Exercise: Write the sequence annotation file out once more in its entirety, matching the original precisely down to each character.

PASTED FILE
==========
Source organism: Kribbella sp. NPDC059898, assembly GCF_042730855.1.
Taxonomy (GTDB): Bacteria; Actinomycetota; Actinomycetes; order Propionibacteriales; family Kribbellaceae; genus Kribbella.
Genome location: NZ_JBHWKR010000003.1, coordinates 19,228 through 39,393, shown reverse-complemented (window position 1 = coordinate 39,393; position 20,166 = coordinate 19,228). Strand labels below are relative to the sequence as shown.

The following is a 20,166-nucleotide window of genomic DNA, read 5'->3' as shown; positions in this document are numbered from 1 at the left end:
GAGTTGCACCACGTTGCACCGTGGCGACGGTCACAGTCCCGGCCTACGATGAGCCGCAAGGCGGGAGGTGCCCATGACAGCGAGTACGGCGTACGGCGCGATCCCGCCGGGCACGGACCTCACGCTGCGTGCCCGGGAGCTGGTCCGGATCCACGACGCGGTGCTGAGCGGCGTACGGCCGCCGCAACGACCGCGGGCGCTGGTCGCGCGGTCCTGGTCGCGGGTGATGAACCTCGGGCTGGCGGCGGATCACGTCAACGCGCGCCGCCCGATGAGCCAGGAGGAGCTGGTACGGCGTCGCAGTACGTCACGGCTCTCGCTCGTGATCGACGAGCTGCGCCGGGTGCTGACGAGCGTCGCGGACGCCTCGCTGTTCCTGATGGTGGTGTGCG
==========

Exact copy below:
Source organism: Kribbella sp. NPDC059898, assembly GCF_042730855.1.
Taxonomy (GTDB): Bacteria; Actinomycetota; Actinomycetes; order Propionibacteriales; family Kribbellaceae; genus Kribbella.
Genome location: NZ_JBHWKR010000003.1, coordinates 19,228 through 39,393, shown reverse-complemented (window position 1 = coordinate 39,393; position 20,166 = coordinate 19,228). Strand labels below are relative to the sequence as shown.

The following is a 20,166-nucleotide window of genomic DNA, read 5'->3' as shown; positions in this document are numbered from 1 at the left end:
GAGTTGCACCACGTTGCACCGTGGCGACGGTCACAGTCCCGGCCTACGATGAGCCGCAAGGCGGGAGGTGCCCATGACAGCGAGTACGGCGTACGGCGCGATCCCGCCGGGCACGGACCTCACGCTGCGTGCCCGGGAGCTGGTCCGGATCCACGACGCGGTGCTGAGCGGCGTACGGCCGCCGCAACGACCGCGGGCGCTGGTCGCGCGGTCCTGGTCGCGGGTGATGAACCTCGGGCTGGCGGCGGATCACGTCAACGCGCGCCGCCCGATGAGCCAGGAGGAGCTGGTACGGCGTCGCAGTACGTCACGGCTCTCGCTCGTGATCGACGAGCTGCGCCGGGTGCTGACGAGCGTCGCGGACGCCTCGCTGTTCCTGATGGTGGTGTGCG